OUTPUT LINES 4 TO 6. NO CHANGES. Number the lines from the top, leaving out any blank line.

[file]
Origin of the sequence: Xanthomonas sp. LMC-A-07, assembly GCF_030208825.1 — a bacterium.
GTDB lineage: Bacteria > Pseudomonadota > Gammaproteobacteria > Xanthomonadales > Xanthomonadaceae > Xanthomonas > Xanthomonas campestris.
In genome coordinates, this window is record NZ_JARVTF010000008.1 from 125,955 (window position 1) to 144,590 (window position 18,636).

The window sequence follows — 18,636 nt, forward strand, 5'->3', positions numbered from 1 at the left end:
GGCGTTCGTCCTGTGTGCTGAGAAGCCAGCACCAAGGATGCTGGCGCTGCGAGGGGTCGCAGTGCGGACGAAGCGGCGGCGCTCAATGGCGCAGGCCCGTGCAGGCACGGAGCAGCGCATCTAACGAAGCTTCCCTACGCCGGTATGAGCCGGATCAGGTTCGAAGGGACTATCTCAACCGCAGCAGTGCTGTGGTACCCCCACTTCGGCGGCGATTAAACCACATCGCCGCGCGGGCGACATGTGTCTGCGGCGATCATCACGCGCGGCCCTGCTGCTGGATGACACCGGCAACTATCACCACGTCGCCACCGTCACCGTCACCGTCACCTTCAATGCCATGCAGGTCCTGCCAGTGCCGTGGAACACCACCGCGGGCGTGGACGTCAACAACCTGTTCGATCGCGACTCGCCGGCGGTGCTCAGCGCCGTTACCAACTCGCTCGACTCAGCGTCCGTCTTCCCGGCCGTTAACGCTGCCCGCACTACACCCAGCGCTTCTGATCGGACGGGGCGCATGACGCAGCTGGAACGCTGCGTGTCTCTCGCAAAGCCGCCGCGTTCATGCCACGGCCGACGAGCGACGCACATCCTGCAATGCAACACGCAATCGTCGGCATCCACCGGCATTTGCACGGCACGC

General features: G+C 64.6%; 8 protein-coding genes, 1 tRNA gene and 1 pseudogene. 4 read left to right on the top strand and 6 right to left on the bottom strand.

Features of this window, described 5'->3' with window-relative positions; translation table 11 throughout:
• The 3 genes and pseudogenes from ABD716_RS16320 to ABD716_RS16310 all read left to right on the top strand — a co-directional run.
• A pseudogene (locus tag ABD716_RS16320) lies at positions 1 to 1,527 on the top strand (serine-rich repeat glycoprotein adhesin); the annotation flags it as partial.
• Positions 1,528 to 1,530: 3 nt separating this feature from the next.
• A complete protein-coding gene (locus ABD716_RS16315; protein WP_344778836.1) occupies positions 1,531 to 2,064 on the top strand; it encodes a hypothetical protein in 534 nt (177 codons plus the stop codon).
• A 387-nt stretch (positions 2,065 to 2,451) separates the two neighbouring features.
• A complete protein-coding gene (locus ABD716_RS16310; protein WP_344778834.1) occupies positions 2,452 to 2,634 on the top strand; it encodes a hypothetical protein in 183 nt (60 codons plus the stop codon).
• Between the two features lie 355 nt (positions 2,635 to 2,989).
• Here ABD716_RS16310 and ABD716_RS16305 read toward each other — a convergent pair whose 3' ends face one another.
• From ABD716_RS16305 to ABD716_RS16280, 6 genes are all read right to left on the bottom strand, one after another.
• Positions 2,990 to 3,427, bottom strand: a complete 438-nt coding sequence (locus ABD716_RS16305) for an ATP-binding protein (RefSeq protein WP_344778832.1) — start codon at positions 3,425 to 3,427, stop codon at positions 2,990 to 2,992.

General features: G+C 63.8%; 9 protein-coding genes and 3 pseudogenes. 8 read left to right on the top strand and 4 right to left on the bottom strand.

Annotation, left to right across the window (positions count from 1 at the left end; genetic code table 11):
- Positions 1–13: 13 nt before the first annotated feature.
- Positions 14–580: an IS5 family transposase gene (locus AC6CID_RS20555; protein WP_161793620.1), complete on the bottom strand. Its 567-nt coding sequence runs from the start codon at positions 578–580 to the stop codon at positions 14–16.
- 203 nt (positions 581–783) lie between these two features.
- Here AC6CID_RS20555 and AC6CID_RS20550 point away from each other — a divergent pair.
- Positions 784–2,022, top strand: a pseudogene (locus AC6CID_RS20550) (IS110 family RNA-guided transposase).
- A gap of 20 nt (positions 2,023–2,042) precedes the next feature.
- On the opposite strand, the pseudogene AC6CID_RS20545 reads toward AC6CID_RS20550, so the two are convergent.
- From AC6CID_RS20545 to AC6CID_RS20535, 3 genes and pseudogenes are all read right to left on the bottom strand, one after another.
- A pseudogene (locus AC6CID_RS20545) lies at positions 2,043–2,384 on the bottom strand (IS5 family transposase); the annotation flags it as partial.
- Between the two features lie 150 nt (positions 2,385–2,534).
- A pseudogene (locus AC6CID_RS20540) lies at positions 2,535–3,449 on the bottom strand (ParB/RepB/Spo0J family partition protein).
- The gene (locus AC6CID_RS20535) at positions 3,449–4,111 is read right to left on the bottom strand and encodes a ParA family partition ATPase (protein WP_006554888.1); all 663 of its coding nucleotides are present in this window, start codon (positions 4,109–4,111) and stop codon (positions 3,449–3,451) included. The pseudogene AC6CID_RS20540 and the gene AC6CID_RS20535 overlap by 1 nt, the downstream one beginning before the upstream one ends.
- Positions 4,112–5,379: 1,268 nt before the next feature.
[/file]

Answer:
The window sequence follows — 18,636 nt, forward strand, 5'->3', positions numbered from 1 at the left end:
GGCGTTCGTCCTGTGTGCTGAGAAGCCAGCACCAAGGATGCTGGCGCTGCGAGGGGTCGCAGTGCGGACGAAGCGGCGGCGCTCAATGGCGCAGGCCCGTGCAGGCACGGAGCAGCGCATCTAACGAAGCTTCCCTACGCCGGTATGAGCCGGATCAGGTTCGAAGGGACTATCTCAACCGCAGCAGTGCTGTGGTACCCCCACTTCGGCGGCGATTAAACCACATCGCCGCGCGGGCGACATGTGTCTGCGGCGATCATCACGCGCGGCCCTGCTGCTGGATGACACCGGCAACTATCACCACGTCGCCACCGTCACCGTCACCGTCACCTTCAATGCCATGCAGGTCCTGCCAGTGCCGTGGAACACCACCGCGGGCGTGGACGTCAACAACCTGTTCGATCGCGACTCGCCGGCGGTGCTCAGCGCCGTTACCAACTCGCTCGACTCAGCGTCCGTCTTCCCGGCCGTTAACGCTGCCCGCACTACACCCAGCGCTTCTGATCGGACGGGGCGCATGACGCAGCTGGAACGCTGCGTGTCTCTCGCAAAGCCGCCGCGTTCATGCCACGGCCGACGAGCGACGCACATCCTGCAATGCAACACGCAATCGTCGGCATCCACCGGCATTTGCACGGCACGC

General features: G+C 64.6%; 8 protein-coding genes, 1 tRNA gene and 1 pseudogene. 4 read left to right on the top strand and 6 right to left on the bottom strand.